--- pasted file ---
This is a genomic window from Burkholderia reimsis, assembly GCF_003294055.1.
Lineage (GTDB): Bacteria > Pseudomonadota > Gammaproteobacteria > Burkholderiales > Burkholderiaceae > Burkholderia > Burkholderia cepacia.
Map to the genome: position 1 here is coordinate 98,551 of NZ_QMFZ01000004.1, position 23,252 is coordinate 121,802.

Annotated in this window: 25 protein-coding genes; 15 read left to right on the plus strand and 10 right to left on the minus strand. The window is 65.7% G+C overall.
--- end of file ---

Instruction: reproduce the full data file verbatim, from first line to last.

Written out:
This is a genomic window from Burkholderia reimsis, assembly GCF_003294055.1.
Lineage (GTDB): Bacteria > Pseudomonadota > Gammaproteobacteria > Burkholderiales > Burkholderiaceae > Burkholderia > Burkholderia cepacia.
Map to the genome: position 1 here is coordinate 98,551 of NZ_QMFZ01000004.1, position 23,252 is coordinate 121,802.

Annotated in this window: 25 protein-coding genes; 15 read left to right on the plus strand and 10 right to left on the minus strand. The window is 65.7% G+C overall.